Is the Tea Party Racist?
Other polls fall even shorter of the mark. Much was made, for instance, of a result in the New York Times/CBS poll that 52 percent of Tea Party supporters felt "too much" had been made recently of problems facing black people. Yet the 73 percent of Tea Partiers who believe that blacks and whites enjoy equal opportunities in America today will be inclined to view affirmative action policies, not to mention rabble-rousing from the likes of Al Sharpton and Jeremiah Wright, as unnecessary and excessive.
Again, the swiftness with which liberals infer racism, on the basis of evidence that is dubious at best, confirms that liberals were inclined to view Tea Partiers as racist from the start. The reason Jim Wallis claims "there is something wrong" with a mostly-white political movement "like the Tea Party," but does not infer racism amongst the environmental movement -- where "green" activists are even more "overwhelmingly white" in spite of decades of effort to change the fact -- is because the Tea Partiers are white conservatives who listen to country music and enjoy talk radio. Even if the "witch doctor" placards had never been printed, and the WISER study had never been conducted, liberals would have believed the movement racist anyway.
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So much for the elaborate efforts on the part of liberals to justify positions already held. Why do they believe from the beginning that a gathering "like the Tea Party" is racist?
A clue can be found in a common liberal retort: If the movement is not racist, then why did it only arise after America elected a black man to the White House? Why did these supposed fiscal conservatives not protest the deficit during the Bush years? There are two glaring problems with this response.
First, the deficit spending of the Obama administration is vastly greater than what we witnessed during the Bush years. Even in the midst of the financial meltdown, the Bush administration sought one-time expenditures, and many conservatives were convinced that extraordinary measures might be necessary. This does not begin to compare with the Obama budget plans, which envision trillion dollar deficits as far as the eye can see, or the mountains beyond mountains of debt that will follow from Medicare reform and cap and trade. It is entirely natural that those who grumbled and protested when Bush overspent would shout and march when a new administration presides over the most immense expansion of federal power and bureaucracy that this country has seen for generations.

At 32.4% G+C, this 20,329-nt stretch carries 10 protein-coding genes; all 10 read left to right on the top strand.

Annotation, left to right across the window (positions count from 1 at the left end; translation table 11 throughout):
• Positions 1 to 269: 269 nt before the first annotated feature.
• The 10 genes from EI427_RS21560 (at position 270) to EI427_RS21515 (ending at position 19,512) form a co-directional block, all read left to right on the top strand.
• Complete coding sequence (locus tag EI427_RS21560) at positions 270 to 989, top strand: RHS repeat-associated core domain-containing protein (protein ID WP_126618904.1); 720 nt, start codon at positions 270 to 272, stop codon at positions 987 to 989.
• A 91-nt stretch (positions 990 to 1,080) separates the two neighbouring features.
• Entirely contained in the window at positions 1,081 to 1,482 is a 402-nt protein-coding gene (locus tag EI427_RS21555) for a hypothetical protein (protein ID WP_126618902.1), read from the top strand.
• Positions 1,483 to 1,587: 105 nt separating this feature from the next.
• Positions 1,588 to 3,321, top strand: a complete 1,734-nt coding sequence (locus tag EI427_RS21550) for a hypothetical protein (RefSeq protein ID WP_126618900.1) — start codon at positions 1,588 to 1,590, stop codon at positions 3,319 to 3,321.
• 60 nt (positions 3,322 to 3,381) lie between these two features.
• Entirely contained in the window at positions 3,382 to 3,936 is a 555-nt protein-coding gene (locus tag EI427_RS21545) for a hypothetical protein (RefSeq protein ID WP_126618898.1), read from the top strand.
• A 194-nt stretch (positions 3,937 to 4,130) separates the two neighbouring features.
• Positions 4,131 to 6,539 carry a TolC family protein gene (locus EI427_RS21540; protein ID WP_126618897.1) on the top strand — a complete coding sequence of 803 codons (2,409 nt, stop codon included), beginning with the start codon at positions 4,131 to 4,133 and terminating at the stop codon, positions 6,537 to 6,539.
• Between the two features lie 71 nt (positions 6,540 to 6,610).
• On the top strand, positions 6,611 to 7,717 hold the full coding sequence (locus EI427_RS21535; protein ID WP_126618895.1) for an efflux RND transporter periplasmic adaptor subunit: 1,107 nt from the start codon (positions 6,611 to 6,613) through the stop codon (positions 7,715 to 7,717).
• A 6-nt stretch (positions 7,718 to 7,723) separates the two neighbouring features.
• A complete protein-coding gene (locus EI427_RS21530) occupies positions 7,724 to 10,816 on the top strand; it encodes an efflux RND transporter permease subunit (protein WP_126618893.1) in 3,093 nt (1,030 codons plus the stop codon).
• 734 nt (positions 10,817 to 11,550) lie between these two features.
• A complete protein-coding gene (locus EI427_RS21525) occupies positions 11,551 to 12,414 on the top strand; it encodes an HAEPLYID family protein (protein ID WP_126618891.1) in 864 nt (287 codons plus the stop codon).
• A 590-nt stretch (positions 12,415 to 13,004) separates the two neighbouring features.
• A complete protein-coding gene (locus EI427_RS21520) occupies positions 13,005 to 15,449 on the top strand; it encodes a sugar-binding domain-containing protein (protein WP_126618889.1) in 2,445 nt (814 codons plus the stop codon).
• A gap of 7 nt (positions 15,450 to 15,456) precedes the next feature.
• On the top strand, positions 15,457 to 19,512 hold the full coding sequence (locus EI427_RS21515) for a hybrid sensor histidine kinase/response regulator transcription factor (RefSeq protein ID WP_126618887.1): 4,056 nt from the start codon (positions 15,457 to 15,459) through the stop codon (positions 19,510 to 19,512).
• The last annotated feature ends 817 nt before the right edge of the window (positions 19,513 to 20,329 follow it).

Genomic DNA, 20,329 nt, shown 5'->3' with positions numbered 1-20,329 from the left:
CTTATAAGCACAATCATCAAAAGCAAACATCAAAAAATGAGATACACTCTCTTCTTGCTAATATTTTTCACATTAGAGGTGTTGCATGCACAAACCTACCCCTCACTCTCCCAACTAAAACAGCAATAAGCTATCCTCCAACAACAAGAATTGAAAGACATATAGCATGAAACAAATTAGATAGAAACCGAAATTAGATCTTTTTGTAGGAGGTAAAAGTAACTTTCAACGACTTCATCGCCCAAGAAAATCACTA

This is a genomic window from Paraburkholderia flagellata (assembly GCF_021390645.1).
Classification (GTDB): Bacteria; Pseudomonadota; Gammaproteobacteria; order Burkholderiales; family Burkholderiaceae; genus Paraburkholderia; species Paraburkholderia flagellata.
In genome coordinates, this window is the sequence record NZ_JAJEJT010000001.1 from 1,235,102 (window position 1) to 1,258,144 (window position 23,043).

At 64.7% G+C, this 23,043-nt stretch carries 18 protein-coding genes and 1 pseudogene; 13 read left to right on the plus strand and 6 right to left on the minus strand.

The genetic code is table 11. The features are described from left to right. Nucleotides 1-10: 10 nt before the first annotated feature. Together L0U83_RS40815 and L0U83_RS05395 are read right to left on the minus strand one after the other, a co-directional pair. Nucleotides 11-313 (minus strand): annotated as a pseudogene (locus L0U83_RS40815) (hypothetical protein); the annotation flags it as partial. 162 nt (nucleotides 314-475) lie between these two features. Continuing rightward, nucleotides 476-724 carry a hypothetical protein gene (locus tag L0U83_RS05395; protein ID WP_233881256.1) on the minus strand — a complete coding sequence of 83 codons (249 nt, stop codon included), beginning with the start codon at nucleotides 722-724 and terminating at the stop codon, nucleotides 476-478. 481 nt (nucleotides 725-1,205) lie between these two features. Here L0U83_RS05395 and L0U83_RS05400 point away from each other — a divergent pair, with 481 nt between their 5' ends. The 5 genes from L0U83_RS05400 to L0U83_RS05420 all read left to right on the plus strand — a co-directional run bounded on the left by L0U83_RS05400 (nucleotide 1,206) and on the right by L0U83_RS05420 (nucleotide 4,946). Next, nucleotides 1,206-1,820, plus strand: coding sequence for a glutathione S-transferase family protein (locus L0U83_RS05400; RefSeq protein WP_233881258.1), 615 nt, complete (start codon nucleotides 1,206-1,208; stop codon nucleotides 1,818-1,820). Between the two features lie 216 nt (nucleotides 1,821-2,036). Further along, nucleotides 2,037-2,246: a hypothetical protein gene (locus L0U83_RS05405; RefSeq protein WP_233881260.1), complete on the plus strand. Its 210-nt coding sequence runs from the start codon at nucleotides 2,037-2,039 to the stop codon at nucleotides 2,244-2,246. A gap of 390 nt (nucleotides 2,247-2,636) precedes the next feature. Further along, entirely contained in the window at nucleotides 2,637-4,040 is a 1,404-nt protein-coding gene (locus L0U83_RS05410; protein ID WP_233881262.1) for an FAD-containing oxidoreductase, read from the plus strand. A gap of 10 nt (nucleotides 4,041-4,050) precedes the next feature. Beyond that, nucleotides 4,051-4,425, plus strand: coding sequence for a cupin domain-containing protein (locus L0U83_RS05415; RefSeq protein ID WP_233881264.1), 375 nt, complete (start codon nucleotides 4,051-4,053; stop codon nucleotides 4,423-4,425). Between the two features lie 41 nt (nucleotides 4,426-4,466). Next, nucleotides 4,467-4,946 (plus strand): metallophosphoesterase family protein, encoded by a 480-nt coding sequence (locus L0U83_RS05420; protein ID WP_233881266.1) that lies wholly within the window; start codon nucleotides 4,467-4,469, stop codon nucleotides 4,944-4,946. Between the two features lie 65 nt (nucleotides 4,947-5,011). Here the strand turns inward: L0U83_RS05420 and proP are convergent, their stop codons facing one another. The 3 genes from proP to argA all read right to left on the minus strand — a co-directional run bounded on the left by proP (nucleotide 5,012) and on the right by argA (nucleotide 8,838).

Yet the second problem is more important: conservatives did protest the big-government spending habits of the Bush administration. Most conservatives loathed the Medicare expansion. The very same FreedomWorks that has thrown its weight behind the Tea Party movement pushed hard to "Stop the Wall Street Bailout" in late 2008, for exactly the same reasons that Tea Partiers now oppose much of the Obama agenda. The Heritage Foundation also objected that TARP exceeded the enumerated authorities given the federal government in the constitution.
Timothy Dalrymple is the CEO and Chief Creative Officer of Polymath Innovations, a strategic storytelling agency that advances the good with visionary organizations and brands. He leads a unique team of communicators from around North America and across the creative spectrum, serving mission-driven businesses and nonprofits who need a partner to amplify their voice and good works.
Once a world-class gymnast whose career ended with a broken neck, Tim channeled his passions for faith and storytelling into his role as VP of Business Development for Patheos, helping to launch and grow the network into the world's largest religion website. He holds a Ph.D. in Religion from Harvard's Graduate School of Arts and Sciences. Tim blogs at Philosophical Fragments.